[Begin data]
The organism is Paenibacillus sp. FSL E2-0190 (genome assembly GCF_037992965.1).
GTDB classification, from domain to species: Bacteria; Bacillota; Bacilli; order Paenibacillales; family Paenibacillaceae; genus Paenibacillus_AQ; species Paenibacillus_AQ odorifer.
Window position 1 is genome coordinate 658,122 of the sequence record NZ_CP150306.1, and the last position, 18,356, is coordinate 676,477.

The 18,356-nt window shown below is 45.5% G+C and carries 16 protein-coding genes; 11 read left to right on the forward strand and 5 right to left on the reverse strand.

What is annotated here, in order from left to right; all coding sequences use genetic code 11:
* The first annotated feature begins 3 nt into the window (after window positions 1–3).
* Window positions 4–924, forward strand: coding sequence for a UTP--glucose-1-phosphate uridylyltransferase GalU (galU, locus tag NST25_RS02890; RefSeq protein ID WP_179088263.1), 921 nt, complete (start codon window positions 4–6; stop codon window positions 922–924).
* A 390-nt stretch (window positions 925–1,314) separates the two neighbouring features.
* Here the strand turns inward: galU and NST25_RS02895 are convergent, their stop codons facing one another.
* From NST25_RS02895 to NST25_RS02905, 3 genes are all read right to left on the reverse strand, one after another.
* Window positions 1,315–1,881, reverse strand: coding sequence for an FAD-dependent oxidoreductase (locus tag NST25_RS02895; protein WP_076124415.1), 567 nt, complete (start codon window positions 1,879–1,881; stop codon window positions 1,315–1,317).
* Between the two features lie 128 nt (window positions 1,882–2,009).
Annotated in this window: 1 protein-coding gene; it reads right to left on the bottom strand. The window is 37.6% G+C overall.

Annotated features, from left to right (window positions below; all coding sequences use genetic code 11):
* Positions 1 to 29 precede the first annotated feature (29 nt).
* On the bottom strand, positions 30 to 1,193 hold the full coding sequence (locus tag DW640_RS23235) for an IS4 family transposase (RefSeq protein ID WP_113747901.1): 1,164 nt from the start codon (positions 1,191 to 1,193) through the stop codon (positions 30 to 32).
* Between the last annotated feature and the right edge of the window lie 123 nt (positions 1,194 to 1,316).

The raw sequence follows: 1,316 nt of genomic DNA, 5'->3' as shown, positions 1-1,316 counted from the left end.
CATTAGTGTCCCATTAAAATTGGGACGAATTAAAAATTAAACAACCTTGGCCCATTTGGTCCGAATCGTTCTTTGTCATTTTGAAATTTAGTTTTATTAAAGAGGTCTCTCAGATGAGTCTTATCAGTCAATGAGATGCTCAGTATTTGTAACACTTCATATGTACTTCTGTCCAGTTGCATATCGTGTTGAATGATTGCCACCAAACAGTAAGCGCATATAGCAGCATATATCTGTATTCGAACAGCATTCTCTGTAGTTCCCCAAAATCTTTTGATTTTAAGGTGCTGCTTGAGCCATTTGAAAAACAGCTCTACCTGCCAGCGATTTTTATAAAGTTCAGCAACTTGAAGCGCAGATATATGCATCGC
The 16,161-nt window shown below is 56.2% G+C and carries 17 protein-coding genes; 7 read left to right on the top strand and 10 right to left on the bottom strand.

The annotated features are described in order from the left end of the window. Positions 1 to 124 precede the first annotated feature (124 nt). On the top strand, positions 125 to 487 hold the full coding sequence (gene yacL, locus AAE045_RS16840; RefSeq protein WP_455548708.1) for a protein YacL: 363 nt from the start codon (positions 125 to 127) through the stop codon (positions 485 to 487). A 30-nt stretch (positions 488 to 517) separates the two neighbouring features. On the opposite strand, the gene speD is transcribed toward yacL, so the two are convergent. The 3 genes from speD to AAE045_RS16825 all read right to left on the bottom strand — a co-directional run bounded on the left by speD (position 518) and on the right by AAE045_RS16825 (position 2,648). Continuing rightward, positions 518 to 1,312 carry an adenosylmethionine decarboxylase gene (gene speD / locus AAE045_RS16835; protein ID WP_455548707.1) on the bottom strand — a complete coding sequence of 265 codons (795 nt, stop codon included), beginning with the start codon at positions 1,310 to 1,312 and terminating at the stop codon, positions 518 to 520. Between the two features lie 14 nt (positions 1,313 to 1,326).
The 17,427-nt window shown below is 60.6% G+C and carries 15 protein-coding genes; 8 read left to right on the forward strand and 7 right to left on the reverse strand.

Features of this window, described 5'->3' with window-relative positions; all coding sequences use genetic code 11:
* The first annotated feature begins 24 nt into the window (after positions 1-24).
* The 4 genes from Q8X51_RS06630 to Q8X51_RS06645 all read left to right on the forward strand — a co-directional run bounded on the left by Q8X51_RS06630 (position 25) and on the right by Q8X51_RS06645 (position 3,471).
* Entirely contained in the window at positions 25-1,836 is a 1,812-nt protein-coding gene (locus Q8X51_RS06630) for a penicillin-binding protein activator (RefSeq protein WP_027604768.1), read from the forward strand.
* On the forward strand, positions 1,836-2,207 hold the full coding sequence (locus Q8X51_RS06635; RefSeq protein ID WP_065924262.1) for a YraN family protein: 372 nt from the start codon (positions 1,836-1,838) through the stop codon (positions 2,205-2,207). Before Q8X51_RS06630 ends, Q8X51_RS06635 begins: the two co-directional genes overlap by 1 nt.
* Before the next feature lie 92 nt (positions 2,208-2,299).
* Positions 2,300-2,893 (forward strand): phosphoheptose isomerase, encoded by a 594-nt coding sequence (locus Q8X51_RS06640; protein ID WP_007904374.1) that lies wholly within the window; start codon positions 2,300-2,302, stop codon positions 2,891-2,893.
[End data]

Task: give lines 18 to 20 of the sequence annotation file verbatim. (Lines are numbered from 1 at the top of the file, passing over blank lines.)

The raw sequence follows: 1,316 nt of genomic DNA, 5'->3' as shown, positions 1-1,316 counted from the left end.
CATTAGTGTCCCATTAAAATTGGGACGAATTAAAAATTAAACAACCTTGGCCCATTTGGTCCGAATCGTTCTTTGTCATTTTGAAATTTAGTTTTATTAAAGAGGTCTCTCAGATGAGTCTTATCAGTCAATGAGATGCTCAGTATTTGTAACACTTCATATGTACTTCTGTCCAGTTGCATATCGTGTTGAATGATTGCCACCAAACAGTAAGCGCATATAGCAGCATATATCTGTATTCGAACAGCATTCTCTGTAGTTCCCCAAAATCTTTTGATTTTAAGGTGCTGCTTGAGCCATTTGAAAAACAGCTCTACCTGCCAGCGATTTTTATAAAGTTCAGCAACTTGAAGCGCAGATATATGCATCGC
The 16,161-nt window shown below is 56.2% G+C and carries 17 protein-coding genes; 7 read left to right on the top strand and 10 right to left on the bottom strand.